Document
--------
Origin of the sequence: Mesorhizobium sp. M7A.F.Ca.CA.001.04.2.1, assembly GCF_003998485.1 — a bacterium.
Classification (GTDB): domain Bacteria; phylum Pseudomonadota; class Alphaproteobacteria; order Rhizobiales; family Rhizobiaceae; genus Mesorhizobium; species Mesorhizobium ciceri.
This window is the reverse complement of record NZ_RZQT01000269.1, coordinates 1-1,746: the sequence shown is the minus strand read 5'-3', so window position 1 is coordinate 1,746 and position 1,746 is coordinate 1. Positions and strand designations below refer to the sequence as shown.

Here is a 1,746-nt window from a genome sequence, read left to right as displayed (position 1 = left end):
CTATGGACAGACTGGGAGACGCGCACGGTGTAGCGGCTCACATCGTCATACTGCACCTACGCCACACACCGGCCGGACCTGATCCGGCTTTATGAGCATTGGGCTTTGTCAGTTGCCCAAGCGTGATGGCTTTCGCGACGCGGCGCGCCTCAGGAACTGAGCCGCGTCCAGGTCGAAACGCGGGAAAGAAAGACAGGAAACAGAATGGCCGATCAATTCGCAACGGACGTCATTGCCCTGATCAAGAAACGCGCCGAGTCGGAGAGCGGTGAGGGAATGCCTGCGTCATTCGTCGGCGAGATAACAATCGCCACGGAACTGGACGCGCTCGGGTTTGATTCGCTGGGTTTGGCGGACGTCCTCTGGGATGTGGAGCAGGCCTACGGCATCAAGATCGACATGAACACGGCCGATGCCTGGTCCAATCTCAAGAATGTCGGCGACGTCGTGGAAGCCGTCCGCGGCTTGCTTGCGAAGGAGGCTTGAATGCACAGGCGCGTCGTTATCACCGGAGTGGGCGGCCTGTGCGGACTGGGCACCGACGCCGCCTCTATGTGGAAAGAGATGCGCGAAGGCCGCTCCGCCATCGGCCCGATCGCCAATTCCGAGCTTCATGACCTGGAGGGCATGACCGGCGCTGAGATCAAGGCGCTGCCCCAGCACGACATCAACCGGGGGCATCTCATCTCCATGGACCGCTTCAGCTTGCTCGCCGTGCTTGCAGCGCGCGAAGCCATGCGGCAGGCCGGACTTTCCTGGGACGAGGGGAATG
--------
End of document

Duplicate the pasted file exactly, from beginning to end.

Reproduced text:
Origin of the sequence: Mesorhizobium sp. M7A.F.Ca.CA.001.04.2.1, assembly GCF_003998485.1 — a bacterium.
Classification (GTDB): domain Bacteria; phylum Pseudomonadota; class Alphaproteobacteria; order Rhizobiales; family Rhizobiaceae; genus Mesorhizobium; species Mesorhizobium ciceri.
This window is the reverse complement of record NZ_RZQT01000269.1, coordinates 1-1,746: the sequence shown is the minus strand read 5'-3', so window position 1 is coordinate 1,746 and position 1,746 is coordinate 1. Positions and strand designations below refer to the sequence as shown.

Here is a 1,746-nt window from a genome sequence, read left to right as displayed (position 1 = left end):
CTATGGACAGACTGGGAGACGCGCACGGTGTAGCGGCTCACATCGTCATACTGCACCTACGCCACACACCGGCCGGACCTGATCCGGCTTTATGAGCATTGGGCTTTGTCAGTTGCCCAAGCGTGATGGCTTTCGCGACGCGGCGCGCCTCAGGAACTGAGCCGCGTCCAGGTCGAAACGCGGGAAAGAAAGACAGGAAACAGAATGGCCGATCAATTCGCAACGGACGTCATTGCCCTGATCAAGAAACGCGCCGAGTCGGAGAGCGGTGAGGGAATGCCTGCGTCATTCGTCGGCGAGATAACAATCGCCACGGAACTGGACGCGCTCGGGTTTGATTCGCTGGGTTTGGCGGACGTCCTCTGGGATGTGGAGCAGGCCTACGGCATCAAGATCGACATGAACACGGCCGATGCCTGGTCCAATCTCAAGAATGTCGGCGACGTCGTGGAAGCCGTCCGCGGCTTGCTTGCGAAGGAGGCTTGAATGCACAGGCGCGTCGTTATCACCGGAGTGGGCGGCCTGTGCGGACTGGGCACCGACGCCGCCTCTATGTGGAAAGAGATGCGCGAAGGCCGCTCCGCCATCGGCCCGATCGCCAATTCCGAGCTTCATGACCTGGAGGGCATGACCGGCGCTGAGATCAAGGCGCTGCCCCAGCACGACATCAACCGGGGGCATCTCATCTCCATGGACCGCTTCAGCTTGCTCGCCGTGCTTGCAGCGCGCGAAGCCATGCGGCAGGCCGGACTTTCCTGGGACGAGGGGAATG